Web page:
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Languages: English
Types: Doctoral thesis
Subjects: PN1993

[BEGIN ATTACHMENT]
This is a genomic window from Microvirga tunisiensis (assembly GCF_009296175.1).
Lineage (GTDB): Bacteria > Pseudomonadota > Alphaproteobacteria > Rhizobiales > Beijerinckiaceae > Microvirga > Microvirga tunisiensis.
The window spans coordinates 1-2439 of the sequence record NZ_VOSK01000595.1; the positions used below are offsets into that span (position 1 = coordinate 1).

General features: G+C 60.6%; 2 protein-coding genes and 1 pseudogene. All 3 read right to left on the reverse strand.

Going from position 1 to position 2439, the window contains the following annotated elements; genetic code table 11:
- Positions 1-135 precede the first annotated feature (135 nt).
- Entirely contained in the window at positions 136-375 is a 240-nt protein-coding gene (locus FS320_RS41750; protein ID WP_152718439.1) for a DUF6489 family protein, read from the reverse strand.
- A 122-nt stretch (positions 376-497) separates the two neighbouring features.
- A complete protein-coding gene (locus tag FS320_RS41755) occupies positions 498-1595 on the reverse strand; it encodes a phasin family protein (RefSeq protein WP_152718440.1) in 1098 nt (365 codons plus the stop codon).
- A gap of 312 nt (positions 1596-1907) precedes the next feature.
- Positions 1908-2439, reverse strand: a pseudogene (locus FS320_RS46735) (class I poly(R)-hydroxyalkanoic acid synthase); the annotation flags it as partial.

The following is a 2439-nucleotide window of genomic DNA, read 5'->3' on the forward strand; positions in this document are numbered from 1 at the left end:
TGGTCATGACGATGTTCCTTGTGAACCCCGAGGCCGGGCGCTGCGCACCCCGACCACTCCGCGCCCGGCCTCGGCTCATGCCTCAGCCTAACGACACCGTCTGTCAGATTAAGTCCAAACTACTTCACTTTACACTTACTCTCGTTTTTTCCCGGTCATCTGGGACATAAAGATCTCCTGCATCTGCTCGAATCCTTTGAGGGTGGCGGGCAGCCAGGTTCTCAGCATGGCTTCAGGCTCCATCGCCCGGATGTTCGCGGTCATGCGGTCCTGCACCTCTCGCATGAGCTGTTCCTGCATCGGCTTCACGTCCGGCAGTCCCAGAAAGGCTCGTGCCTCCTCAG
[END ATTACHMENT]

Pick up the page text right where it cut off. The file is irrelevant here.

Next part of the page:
This thesis develops an approach to analyse how film soundtracks are used to signify characters’ subjective experiences of altered states that may distort or exceed their ordinary experience of reality through dreams, memories, intoxication, etc. Its aim is to contribute to critical audio-visual literacy by using Van Leeuwen’s sound semiotic theory (1999) in conjunction with film sound theory in order to investigate how characters’ subjective experiences of particular states of mind (dreams, memories and flashbacks, intoxication, terror and insanity) are signified in narrative fiction cinema by the soundtrack. Its central questions are:\ud 1. How are sound and music used to signify characters’ subjective experiences and what makes these uses of sound apt signifiers for signifying these states of mind?\ud 2. Is it possible to investigate this issue using a multidisciplinary approach that combines film theory and sound semiotics?\ud This study focuses on how characters’ subjective experiences of altered states are signified by eliminating either atmosphere or realistic sound effects or by the mixture of reality and unreality (e.g. intoxication where voiceovers and music are used to signify characters’ subjective experiences). It will explore how sound semiotics and film sound theory can be used to understand how soundtracks are used to signify filmic characters’ subjective experiences of altered states as well as investigating the most appropriate terminologies and transcription methods that may be used for this purpose. It will also discuss how film directors, such as Hitchcock, have created innovative solutions for conveying subjective modality in cinema.
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